Holy Land Archeology - Conrad Schick
Conrad Schick - one of the greatest archeologists of the Holy Land
WHO IS CONRAD SCHICK?
The holy land attracted so many talented people, today I would like to introduce a great archeologist who discovered a part of the underground tunnels of Jerusalem and many more.
Conrad Schick was a researcher, architect, archaeologist, and model builder, he also did the measurements, mapping, construction consulting, and many more…. He was self-taught and had no academic degree. The title of "Doctor" he received at the end of his life was an honorary degree from the University of Tibigan in Germany for all his contributions.
He was born in the village of Bitz in the Württemberg district of Germany in 1822 as a "sandwich boy". He had five older brothers and five younger ones, a very big family compared to a typical German family. He was a weak child some would say even with a slight disability, and when his friends used to play outside games like football he preferred to read, especially from the Bible, and sketch. when he was 14, he finished his studies, and because of his weak body it was clear that farming was not his direction.,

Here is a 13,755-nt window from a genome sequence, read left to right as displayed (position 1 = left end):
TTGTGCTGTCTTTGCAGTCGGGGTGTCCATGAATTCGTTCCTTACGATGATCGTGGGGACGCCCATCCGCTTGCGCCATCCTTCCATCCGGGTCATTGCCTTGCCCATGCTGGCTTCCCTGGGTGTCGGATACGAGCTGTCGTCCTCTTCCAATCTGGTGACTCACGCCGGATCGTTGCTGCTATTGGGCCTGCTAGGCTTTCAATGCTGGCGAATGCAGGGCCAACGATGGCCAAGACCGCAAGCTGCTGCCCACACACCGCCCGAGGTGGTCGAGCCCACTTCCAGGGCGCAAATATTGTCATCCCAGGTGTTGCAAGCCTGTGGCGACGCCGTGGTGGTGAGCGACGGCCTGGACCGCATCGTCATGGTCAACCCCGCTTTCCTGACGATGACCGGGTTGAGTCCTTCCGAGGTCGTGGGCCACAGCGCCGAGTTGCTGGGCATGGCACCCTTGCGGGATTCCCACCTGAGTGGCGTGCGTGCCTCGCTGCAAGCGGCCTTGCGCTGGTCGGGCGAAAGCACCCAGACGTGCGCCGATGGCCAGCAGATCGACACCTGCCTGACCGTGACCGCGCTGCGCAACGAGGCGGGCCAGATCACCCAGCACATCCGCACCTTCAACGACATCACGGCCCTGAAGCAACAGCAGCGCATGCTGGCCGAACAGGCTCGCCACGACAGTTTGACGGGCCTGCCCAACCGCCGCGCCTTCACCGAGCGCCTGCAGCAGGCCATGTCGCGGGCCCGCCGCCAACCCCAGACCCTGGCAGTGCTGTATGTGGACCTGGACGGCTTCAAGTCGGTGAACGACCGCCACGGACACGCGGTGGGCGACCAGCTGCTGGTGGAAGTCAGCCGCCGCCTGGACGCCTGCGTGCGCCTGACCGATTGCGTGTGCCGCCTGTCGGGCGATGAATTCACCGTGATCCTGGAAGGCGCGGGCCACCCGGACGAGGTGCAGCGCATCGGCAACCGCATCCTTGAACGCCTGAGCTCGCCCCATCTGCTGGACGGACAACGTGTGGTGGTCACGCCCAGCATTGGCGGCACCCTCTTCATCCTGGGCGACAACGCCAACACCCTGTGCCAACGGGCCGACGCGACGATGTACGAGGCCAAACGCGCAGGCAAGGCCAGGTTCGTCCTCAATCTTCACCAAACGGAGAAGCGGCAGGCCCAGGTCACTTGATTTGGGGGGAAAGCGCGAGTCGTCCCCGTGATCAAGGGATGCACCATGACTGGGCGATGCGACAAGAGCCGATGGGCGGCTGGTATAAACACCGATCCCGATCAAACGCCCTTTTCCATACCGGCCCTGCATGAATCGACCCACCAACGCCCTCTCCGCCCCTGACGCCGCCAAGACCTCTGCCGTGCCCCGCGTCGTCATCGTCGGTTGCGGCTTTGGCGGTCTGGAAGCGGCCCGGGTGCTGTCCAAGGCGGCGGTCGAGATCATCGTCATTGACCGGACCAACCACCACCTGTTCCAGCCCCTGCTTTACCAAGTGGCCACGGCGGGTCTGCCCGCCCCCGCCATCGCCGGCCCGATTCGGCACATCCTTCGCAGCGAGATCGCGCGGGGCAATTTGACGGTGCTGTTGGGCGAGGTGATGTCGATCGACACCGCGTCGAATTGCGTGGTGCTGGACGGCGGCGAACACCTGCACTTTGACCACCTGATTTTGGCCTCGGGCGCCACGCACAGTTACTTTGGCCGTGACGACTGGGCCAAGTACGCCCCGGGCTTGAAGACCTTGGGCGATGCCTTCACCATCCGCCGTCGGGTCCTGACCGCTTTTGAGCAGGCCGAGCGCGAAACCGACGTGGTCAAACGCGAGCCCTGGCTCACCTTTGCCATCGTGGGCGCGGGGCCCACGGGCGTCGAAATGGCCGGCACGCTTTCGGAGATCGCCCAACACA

In Corentle he became acquainted with Christian missionaries who operated throughout the world and returned with stories that stirred his imagination. After completing his apprenticeship, he moved to Basel and worked there in a large locksmith shop. But his great ambition was to be a missionary. In Basel, he met Wilhelm Hoffman, who headed the great mission in Basel and asked him to accept him to his institution. For some reason, he did not receive the check but referred it to Spitler who headed the "Pilgrim Mission" on Givat St. Krishna near Basel. Chic was not enthusiastic but joined this mission. One of the first things he was asked to do was build a model of a tabernacle to illustrate to students the Bible story. and the model came out fantastic.